By the fall of 2004 support for tougher laws had dropped to 54 percent. In last year’s sounding, 43 percent said they should be stricter, and 55 percent said they should stay the same or be made more lenient.
Scalia, in his wide-ranging interview with Fox News also repeated his criticism of Chief Justice John Roberts and the majority opinion this summer that largely upheld President Obama’s Affordable Care Act, particularly the part that called the consequence for non-compliance a tax, not a penalty. “You don’t interpret a penalty to be a pig,” he said. “It can’t be a pig. … There is no way to regard this penalty as a tax.”

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0 responses to “Et tu, Scalia?

  1. begone luciferian new order,,,

  2. Totally deceived and deluded….
    ….and Cheney just came out and said Sarah Palin was a mistake !
    They must read the Gallop ‘Pole’ (of leftist-progressives)

  3. Lifetime tenure is supposed to prevent this kind of kissing-up, so what the heck happened?

  4. Time to stock up on ammo…

  5. its true that if guns are outlawed only outlaws will have guns, always wanted to be an outlaw

    • Just heard on the news a homeowner shot someone that broke into his home (close to my house). The other intruder ran off after that. Score one for the good guy!

  6. I read somewhere that Chicago has one of toughest laws on gun control in the country, but that hasn’t stopped the killings every saturday night.

    • They, along with NY & DC, have very strict gun controls. Doesn’t stop the gang and criminal shootings one bit…

  7. Just look what gun control has done for Mexico.

  8. Criminals pay no heed to laws anyway.
    That’s why they are criminals.

  9. Richard T. Fowler

    Anonymous wrote at 9:22 am, “Lifetime tenure is supposed to prevent this kind of kissing-up, so what [. . .] happened?”
    U.S. Const., Art. III, Sec. 3: “Treason against the United States, shall consist only in levying War against them, or in adhering to their Enemies, giving them Aid and Comfort“.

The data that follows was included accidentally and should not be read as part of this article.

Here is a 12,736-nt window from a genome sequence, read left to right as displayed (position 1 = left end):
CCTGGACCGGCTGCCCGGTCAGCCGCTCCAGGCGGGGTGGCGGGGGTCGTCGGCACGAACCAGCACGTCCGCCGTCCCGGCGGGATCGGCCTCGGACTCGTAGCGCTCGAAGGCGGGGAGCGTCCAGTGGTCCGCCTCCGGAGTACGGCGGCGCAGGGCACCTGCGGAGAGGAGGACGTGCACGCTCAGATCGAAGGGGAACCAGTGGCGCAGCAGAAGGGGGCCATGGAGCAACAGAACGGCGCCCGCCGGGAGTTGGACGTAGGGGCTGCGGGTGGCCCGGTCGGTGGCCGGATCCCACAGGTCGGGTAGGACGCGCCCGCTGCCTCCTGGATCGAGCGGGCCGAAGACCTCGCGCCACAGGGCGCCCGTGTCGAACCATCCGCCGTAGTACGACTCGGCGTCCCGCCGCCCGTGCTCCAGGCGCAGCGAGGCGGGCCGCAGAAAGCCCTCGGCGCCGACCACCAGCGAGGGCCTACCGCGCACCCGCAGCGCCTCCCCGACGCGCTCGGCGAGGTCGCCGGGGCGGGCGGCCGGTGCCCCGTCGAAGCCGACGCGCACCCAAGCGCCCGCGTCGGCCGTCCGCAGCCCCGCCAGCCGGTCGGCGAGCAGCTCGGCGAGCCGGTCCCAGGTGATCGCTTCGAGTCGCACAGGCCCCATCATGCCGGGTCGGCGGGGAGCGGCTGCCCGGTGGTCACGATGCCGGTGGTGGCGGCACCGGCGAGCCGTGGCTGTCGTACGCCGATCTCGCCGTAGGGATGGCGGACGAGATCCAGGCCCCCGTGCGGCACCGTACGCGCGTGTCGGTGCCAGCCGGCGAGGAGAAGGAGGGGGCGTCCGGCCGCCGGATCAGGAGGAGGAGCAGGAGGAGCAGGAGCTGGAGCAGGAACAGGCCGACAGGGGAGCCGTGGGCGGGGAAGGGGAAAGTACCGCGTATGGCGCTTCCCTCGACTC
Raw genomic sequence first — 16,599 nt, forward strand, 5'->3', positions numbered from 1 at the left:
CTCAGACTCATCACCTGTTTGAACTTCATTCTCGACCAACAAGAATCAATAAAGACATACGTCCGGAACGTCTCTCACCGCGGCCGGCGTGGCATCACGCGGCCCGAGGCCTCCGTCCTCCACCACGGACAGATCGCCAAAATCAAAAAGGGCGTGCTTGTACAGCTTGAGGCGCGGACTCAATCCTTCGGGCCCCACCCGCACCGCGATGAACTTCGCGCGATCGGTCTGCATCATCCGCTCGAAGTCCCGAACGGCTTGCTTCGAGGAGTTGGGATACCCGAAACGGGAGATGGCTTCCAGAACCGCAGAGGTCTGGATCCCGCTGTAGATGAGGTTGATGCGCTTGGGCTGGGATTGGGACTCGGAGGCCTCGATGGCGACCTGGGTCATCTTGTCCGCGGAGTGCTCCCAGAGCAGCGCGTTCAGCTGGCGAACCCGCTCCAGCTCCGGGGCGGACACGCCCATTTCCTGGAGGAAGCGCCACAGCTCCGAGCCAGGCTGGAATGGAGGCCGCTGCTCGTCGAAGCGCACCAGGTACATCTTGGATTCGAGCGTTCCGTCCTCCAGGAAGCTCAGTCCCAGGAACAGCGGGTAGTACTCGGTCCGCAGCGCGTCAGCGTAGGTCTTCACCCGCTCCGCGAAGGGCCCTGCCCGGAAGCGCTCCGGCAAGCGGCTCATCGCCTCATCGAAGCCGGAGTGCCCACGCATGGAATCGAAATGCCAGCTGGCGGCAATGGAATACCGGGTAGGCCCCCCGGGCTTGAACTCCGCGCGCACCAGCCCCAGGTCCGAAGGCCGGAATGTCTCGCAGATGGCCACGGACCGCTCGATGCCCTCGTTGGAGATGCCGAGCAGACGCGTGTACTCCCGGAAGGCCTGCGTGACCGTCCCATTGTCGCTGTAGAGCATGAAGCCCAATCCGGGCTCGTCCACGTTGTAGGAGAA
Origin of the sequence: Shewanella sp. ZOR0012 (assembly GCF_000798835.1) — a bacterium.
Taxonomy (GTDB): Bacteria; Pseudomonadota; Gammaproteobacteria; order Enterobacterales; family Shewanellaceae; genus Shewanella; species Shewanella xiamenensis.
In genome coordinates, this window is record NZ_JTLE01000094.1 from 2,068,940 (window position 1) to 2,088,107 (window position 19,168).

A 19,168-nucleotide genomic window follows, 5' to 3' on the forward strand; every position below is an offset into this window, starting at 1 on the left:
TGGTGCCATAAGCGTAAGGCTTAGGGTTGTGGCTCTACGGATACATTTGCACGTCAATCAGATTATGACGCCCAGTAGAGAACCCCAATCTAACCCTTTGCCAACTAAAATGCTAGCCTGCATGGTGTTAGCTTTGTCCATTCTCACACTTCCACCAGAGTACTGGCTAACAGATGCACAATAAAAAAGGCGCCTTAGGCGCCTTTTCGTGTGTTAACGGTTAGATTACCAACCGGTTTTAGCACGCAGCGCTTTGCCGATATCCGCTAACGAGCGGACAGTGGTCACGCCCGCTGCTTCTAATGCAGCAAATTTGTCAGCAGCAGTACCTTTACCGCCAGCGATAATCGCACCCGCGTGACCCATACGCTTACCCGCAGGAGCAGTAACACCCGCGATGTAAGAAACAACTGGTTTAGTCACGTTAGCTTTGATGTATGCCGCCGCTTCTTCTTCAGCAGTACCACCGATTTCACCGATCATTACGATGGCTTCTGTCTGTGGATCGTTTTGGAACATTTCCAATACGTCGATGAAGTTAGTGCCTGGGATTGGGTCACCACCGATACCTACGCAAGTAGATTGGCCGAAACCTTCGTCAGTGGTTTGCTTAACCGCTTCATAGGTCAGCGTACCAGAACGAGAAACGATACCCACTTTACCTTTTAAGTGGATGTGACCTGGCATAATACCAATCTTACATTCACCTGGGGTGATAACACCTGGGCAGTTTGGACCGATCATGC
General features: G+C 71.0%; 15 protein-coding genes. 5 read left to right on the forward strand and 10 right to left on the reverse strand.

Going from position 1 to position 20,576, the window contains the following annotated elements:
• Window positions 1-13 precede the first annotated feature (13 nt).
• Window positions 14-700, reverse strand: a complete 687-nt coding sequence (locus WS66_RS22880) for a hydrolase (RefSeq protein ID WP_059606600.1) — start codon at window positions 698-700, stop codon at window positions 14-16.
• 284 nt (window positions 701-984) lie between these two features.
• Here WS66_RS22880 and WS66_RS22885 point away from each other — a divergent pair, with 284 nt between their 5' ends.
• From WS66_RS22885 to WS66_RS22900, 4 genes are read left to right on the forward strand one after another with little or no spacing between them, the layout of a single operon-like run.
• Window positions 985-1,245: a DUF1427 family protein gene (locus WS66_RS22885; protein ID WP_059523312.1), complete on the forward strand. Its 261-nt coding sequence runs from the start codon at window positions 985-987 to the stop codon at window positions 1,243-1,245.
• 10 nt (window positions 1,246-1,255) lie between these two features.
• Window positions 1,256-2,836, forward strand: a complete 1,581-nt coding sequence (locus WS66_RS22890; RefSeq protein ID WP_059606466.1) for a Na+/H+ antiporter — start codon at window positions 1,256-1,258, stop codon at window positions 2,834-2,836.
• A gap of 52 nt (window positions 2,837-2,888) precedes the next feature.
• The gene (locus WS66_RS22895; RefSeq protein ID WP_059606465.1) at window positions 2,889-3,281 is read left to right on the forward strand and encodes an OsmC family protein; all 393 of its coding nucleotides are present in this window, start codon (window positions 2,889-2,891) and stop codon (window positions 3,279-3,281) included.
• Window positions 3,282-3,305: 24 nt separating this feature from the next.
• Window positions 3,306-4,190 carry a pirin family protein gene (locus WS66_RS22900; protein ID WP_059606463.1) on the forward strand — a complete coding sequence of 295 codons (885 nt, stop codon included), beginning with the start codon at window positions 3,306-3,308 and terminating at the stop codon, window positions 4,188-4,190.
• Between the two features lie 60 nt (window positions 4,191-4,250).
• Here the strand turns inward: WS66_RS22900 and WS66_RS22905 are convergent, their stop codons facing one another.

Basically you are arguing that due to lifetime tenure (which tenure is still subject to impeachment, trial and expulsion by Congress for, basically ‘behaving badly’ — U.S. Const., Art. III, Sec. 1), Scalia should have no hesitation whatsoever about going on “Fox News Sunday” and proclaiming that the militia of the several States should be entitled to have everything that the standing U.S. Army has, in order to be able to effectively resist them if they should happen to … um … shall we say, “act up”.
    If you were in Scalia’s position, knowing that neither you nor your employer, the U.S.S.C., have any divisions to back up your fightin’ words … and that even if they did, Roberts just voted for Obamacare and Kennedy is not exactly noted for being a strong conservative, and you would need four of them on your side to approve any use of any hypothetical force by the Court to protect you …
    Would you go on “Fox News Sunday” and make such a statement?
    Talk about Brutus … If I were in Scalia’s position, I’d be thinking, “Four of ’em voted with me on the D.C. case where I authored the majority opinion saying that the Second Amendment is to empower the militia to resist a standing U.S. army. But I’m really the only one up here who’s runnin’ my yap about this in the media …. I wonder how many of these jokers really agree with me, and how many are just frontin’ … all hat and no cattle. And ditto for the Senate Republicans — of whom I need at least, lemme see, 33 of the 47 on my side to prevent getting convicted for bad behavior and expelled from the Court.”